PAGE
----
New home prices in China grew at a steady pace in September, with fewer cities reporting price gains, new figures show today.
This will come as a relief for policymakers who remain wary of high debt and bubble risk and who are refraining from stimulating the sector as the economy cools.
The property sector has held up as one of the few bright spots in the world's second-largest economy with other parts hit as factories struggle to land new orders from abroad amid Beijing's bruising trade war with the US.
Average new home prices in China's 70 major cities rose 0.5% in September from August, when they also grew at the same pace.
This was the slowest pace since February, Reuters calculated based on National Bureau of Statistics (NBS) data today.
Chinese home prices in September rose 8.4% from a year earlier, slowing from an 8.8% gain in August, and the slowest since September last year.
Chinese regulators have vowed to refrain from stimulating the property sector as rapidly-growing household debt and rising home prices have deepened fears about a sudden market correction and concerns over housing affordability.
Property prices have now increased for the 53rd month in a row.
Most of the 70 cities surveyed by the NBS still reported monthly price increases for new homes in September, though the number was down to 53 from 55 in August.
China's central bank today surprised markets by keeping the new benchmark lending rate unchanged, suggesting Beijing is keen to avoid overly loosening monetary policy for fear it may push up already-high debt levels across the economy.
The government has clamped down on speculative investment in the housing market since 2016 to prevent a sharp correction as prices soared.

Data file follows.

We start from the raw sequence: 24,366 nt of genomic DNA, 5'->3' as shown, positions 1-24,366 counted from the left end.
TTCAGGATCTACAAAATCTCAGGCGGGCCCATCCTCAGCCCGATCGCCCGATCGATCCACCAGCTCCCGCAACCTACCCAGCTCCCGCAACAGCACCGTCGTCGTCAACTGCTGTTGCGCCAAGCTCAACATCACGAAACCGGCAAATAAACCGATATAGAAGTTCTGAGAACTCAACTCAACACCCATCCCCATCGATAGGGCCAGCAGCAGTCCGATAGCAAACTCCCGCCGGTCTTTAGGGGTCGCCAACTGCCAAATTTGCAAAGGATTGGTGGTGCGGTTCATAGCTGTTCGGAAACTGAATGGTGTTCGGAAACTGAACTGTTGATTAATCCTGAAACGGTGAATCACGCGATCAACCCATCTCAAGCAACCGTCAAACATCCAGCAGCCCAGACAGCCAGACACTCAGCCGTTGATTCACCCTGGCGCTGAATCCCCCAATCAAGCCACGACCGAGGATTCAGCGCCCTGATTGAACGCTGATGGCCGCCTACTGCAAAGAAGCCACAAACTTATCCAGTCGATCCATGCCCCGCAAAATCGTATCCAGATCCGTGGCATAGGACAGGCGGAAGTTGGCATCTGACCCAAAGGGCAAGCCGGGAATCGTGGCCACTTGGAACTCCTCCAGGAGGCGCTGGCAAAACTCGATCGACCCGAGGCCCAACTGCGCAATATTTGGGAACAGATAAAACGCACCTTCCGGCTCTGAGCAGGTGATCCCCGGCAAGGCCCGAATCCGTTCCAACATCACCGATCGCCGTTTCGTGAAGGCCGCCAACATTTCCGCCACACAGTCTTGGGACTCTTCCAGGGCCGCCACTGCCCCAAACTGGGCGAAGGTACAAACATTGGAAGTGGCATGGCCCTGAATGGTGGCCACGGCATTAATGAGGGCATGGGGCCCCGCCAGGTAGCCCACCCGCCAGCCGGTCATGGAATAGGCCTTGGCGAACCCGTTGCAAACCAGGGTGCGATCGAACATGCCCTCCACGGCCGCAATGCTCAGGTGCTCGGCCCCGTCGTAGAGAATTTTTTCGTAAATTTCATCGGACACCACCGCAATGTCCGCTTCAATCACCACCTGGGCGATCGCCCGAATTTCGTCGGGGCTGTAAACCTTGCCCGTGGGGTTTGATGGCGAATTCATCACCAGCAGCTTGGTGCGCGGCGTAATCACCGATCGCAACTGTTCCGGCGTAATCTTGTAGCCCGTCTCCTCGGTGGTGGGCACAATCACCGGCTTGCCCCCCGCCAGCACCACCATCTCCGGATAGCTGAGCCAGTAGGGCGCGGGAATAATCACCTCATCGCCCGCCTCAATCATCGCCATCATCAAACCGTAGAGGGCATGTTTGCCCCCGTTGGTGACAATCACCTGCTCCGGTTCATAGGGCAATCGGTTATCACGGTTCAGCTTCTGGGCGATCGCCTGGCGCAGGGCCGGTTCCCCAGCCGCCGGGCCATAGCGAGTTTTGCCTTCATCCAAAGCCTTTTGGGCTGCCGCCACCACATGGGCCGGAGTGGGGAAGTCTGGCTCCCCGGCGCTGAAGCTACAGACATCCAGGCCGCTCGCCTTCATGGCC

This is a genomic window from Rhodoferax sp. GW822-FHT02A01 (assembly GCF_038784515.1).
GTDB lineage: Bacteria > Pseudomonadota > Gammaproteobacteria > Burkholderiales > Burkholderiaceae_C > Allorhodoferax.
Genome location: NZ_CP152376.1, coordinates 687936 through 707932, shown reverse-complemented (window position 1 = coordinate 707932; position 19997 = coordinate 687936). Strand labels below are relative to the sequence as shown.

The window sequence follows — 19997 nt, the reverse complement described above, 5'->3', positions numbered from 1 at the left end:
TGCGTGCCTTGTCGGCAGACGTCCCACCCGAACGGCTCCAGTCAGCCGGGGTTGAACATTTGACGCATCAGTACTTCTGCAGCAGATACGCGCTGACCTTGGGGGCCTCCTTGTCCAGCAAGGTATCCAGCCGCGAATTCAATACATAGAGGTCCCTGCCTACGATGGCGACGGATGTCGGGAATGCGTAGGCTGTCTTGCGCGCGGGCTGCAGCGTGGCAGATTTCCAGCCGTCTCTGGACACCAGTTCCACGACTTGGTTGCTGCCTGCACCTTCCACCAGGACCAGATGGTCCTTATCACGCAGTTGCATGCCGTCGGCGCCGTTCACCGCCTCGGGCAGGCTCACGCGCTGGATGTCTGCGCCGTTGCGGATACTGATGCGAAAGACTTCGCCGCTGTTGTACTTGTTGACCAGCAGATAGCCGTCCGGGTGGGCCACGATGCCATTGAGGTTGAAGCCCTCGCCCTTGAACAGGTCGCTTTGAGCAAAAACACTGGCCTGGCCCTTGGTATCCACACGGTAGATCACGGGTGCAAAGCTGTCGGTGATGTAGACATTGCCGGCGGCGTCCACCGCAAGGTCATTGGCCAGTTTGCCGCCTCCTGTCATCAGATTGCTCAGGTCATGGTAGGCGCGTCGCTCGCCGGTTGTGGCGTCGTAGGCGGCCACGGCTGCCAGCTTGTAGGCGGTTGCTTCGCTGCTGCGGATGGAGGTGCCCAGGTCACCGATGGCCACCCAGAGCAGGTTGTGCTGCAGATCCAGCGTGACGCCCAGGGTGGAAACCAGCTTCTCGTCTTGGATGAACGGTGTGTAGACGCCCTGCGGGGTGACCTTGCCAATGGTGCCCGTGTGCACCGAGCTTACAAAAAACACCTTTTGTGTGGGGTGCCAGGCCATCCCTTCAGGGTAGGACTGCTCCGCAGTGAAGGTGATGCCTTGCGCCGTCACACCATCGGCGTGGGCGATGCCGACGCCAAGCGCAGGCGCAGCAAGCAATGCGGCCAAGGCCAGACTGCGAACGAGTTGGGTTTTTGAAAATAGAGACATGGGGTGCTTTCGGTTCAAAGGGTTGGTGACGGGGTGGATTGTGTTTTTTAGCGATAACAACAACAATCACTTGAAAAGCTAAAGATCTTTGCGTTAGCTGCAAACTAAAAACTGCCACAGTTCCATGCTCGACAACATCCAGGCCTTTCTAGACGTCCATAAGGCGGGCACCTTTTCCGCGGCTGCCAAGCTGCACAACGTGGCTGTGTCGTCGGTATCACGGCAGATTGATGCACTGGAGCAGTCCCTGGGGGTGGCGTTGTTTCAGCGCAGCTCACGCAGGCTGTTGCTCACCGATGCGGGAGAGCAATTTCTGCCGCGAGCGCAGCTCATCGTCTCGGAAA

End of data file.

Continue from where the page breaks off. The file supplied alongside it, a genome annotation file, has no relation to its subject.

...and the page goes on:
But Beijing has been careful to tread its policy line to defuse risk without triggering a market collapse.
As local governments are given more autonomy in policymaking, price trends have been mixed, with some cities showing signs of rapid cooling while others are still plagued with overheating risks.
Some analysts have pointed to upside risks in some markets where regional governments have rushed to make it easier for out-of-towners to obtain local residency under the household registration system, which will allow them to overcome existing home purchase curbs on outside speculators.
Nanning, a city in southern China near the border with Vietnam, was the top price performer in the month, with prices increasing 2.1% on a monthly basis.
While property investment stayed buoyant in September boosted by a rise in new construction activity, growth in property transactions slowed during what is traditionally China's "Golden September" peak season for new home sales.
Sales were hurt by persistent pressures in the sector as a crackdown on speculators showed little signs of abating.
Economists noted some developers will likely ramp up sales promotion and slash prices towards the year-end to bolster their performance and secure revenues, though any sharp drop in home prices will not be tolerated by local governments.
Beijing has been clamping down on domestic and onshore financing for the sector, and kept down-payment requirements high for individual buyers in major markets.
More recently, Chinese regulators have stepped up efforts to press banks to raise mortgage rates and rein in mortgage lending amid concerns about property prices and rising household debt.
Moody's said financially weak developers will face increased refinancing risks, although most rated Chinese developers will still maintain adequate liquidity despite tighter financing control.